“It was hard going from totally in-house seating,” said Del Friscos co-owner Terry Konstas. “We didn’t have an in-house delivery system, which we quickly added. There were so many of our employees that were laid off that wanted to work so we adapted to a delivery system and added platforms like Uber and DoorDash.”

Helping them through the transition were emergency grants and low-interest loans from the federal and provincial governments, some of which are directly administered by PME MTL, a non-profit business-development organization established to assist the island’s small and medium-sized businesses.

Konstas said he had never even heard of PME MTL until a customer told him about them and when he got in touch, he discovered there were many government programs available to help his business get through the downturn and build for the future. “They’ve been very helpful right from day one,” said Konstas.

“We used some of the funds to catch up on our suppliers and our rents, the part that wasn’t covered from the federal side, and we used some of it for our new virtual concepts,” he said, referring to a virtual kitchen model which the restaurant has since adopted.

The virtual kitchen lets them create completely different menu items from the casual American Italian dishes that Del Friscos is known for and market them under different restaurant brand names. Under the Prasinó Soup & Salad banner, they sell healthy Greek options and their Stallone’s Sub Shop brand offers hearty sandwiches, yet the food from both is created in the same Del Friscos kitchen.

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Anglais

Downtown Montreal office, retail vacancies continue to rise

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Some of downtown Montreal’s key economic indicators are heading in the wrong direction.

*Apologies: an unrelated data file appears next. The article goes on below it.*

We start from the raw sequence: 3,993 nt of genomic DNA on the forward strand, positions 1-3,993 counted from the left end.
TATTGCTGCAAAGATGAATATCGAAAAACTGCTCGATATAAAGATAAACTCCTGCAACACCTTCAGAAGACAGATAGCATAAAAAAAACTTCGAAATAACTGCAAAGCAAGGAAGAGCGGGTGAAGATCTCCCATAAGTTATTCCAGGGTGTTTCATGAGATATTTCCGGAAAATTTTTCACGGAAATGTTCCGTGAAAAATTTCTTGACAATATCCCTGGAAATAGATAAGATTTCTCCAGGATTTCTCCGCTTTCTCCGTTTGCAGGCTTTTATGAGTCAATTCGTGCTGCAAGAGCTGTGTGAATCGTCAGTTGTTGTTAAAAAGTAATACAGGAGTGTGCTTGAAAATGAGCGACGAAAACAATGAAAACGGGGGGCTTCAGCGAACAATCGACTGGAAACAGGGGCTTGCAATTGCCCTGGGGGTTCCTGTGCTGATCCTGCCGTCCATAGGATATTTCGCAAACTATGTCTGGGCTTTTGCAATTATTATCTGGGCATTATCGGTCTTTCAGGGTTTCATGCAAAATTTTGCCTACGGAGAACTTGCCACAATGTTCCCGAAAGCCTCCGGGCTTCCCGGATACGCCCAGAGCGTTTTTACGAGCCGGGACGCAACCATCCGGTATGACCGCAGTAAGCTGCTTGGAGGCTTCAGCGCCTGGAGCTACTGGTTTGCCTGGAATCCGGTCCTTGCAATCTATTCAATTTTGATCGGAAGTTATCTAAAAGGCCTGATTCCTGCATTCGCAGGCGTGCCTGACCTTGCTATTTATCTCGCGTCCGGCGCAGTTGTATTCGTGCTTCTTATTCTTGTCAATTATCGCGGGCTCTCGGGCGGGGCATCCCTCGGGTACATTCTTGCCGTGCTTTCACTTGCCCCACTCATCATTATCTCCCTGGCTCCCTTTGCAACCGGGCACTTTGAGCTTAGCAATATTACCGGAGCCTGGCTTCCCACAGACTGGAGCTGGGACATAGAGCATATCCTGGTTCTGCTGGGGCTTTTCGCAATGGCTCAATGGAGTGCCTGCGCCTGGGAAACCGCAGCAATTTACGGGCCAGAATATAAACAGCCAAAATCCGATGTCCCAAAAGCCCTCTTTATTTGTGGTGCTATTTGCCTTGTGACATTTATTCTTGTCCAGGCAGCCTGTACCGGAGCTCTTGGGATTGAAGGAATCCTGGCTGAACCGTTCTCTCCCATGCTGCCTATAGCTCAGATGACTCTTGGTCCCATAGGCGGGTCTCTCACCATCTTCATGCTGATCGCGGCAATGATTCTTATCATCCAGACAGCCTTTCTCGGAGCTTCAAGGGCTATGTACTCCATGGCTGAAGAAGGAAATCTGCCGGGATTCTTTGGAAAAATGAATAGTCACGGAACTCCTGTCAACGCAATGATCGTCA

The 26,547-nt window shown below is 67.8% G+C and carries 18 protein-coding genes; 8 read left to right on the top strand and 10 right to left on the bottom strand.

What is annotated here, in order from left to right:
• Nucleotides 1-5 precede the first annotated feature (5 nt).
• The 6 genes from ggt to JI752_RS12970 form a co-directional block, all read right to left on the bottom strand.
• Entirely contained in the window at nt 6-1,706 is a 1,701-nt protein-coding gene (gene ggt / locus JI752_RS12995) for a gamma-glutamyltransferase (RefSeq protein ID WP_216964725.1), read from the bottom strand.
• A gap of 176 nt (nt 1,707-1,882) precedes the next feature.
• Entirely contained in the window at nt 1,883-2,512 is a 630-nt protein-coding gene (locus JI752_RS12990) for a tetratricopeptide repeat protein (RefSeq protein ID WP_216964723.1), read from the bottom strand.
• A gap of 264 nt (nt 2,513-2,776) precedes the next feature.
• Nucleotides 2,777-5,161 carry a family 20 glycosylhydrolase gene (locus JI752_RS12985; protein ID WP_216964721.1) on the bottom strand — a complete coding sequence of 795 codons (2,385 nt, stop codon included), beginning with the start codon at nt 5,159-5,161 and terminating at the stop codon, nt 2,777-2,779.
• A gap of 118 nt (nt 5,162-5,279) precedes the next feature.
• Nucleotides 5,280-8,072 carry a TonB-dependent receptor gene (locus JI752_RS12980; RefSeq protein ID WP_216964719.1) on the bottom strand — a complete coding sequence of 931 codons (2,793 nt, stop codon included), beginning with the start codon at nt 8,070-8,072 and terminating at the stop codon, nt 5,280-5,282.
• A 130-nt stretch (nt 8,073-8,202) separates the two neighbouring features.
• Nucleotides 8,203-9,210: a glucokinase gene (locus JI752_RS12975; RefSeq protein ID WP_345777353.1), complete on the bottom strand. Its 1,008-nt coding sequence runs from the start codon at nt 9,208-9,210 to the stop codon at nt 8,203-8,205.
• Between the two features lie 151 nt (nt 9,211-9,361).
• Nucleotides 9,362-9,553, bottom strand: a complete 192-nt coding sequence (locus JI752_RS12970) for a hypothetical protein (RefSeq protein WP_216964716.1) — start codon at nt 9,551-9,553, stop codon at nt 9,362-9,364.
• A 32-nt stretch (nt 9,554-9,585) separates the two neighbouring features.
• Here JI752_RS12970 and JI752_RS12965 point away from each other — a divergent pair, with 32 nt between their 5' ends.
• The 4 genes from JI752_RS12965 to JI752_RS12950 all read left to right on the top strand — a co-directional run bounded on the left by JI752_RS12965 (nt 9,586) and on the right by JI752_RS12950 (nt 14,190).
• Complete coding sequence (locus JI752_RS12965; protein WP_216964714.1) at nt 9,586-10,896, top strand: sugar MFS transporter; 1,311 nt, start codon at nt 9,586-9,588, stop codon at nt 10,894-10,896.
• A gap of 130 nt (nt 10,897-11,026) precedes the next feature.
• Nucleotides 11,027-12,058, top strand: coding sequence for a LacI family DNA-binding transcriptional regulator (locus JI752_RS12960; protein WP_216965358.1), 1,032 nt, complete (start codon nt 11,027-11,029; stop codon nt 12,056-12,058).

Office and retail vacancies in the city’s central core continued to climb in the fourth quarter of 2020, according to a quarterly report released Thursday by the Urban Development Institute of Quebec and the Montréal Centre-Ville merchants association. The report, whose first edition was published in October, aims to paint a socio-economic picture of the downtown area.

The survey also found office space available for sublet had increased during the fourth quarter, which may foreshadow even more vacancies when leases expire. On the residential front, condo sales fell as new listings soared — a sign that the downtown area may be losing some of its appeal to homeowners.

“It’s impossible not to be preoccupied by the rapid increase in office vacancies,” Jean-Marc Fournier, the former Quebec politician who now heads the UDI, said Thursday in an interview.

Still, with COVID-19 vaccinations set to accelerate in the coming months, “the economic picture is bound to improve,” he said. “People will start returning downtown. It’s much too early to say the office market is going to disappear.”

Public health measures implemented since the start of the pandemic almost a year ago — such as caps on office capacity — have deprived downtown Montreal of more than 500,000 workers and students. A mere 4,163 university and CEGEP students attended in-person classes in the second quarter, the most recent period for which figures are available. Border closures and travel restrictions have also brought tourism to a standstill, hurting hotels and thousands of local businesses.

Seventy per cent of downtown workers carried out their professional activities at home more than three days a week during the fourth quarter, the report said, citing an online survey of 1,000 Montreal-area residents conducted last month.